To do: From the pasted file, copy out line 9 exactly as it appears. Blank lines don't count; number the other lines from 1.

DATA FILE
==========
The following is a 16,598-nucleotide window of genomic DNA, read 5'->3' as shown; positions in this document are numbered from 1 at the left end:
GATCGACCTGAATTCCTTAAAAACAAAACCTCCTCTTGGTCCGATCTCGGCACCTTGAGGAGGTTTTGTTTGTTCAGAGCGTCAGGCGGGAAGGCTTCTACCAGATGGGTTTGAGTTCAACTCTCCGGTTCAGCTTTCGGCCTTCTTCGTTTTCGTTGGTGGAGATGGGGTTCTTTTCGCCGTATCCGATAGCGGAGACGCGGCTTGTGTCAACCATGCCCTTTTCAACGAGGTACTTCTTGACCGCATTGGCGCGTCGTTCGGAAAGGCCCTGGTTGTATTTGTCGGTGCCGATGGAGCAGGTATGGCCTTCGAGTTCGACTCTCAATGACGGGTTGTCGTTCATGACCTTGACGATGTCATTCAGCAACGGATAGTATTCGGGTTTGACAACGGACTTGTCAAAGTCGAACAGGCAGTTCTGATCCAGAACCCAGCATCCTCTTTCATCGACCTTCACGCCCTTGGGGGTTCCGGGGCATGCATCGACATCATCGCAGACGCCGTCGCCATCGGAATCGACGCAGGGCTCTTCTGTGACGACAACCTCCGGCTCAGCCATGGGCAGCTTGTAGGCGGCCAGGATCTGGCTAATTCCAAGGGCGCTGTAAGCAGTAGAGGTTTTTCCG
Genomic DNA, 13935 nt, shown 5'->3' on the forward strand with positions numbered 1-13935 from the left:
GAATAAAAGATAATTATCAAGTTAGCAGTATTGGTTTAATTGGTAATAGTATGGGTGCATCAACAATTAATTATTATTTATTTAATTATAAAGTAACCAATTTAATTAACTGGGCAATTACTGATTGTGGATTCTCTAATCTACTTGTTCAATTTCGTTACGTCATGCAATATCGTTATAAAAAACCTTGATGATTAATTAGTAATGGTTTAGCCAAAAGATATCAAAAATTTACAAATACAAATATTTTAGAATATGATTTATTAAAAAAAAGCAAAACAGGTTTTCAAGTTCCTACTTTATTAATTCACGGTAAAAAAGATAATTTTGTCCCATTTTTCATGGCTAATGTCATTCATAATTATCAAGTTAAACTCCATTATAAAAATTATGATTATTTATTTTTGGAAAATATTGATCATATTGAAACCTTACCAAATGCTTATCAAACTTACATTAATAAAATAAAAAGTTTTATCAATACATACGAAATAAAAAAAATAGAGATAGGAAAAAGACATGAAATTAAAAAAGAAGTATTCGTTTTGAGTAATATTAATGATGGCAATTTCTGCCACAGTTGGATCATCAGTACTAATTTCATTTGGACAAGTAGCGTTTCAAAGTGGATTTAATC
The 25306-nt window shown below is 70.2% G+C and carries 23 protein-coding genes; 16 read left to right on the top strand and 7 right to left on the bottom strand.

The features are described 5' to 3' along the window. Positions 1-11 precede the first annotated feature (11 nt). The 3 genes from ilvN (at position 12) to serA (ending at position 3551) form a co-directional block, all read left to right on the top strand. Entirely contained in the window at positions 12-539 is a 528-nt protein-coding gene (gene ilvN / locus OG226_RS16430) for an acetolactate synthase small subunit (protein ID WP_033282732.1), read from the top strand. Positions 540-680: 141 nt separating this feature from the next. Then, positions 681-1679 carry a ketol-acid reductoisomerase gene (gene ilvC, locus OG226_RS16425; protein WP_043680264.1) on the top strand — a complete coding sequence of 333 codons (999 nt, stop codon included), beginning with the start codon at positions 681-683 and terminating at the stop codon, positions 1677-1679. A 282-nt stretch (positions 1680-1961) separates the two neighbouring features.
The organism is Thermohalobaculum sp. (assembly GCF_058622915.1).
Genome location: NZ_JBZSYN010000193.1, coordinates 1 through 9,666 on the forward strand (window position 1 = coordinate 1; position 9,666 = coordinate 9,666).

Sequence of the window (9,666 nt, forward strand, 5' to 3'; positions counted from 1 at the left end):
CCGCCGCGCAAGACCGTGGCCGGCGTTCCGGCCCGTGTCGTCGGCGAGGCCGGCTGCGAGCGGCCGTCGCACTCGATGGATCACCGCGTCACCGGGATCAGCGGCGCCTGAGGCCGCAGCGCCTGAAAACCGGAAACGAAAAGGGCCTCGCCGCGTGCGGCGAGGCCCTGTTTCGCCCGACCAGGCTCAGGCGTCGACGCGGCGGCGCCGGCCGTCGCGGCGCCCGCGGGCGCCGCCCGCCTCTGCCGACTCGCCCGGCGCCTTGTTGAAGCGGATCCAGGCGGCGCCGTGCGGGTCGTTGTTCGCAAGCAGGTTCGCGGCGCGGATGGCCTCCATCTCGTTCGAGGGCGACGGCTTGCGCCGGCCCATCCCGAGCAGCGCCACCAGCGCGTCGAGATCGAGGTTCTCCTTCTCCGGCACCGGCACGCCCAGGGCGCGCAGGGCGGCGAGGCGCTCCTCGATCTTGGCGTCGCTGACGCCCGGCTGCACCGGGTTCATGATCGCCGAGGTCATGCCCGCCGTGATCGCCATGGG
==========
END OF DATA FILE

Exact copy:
Sequence of the window (9,666 nt, forward strand, 5' to 3'; positions counted from 1 at the left end):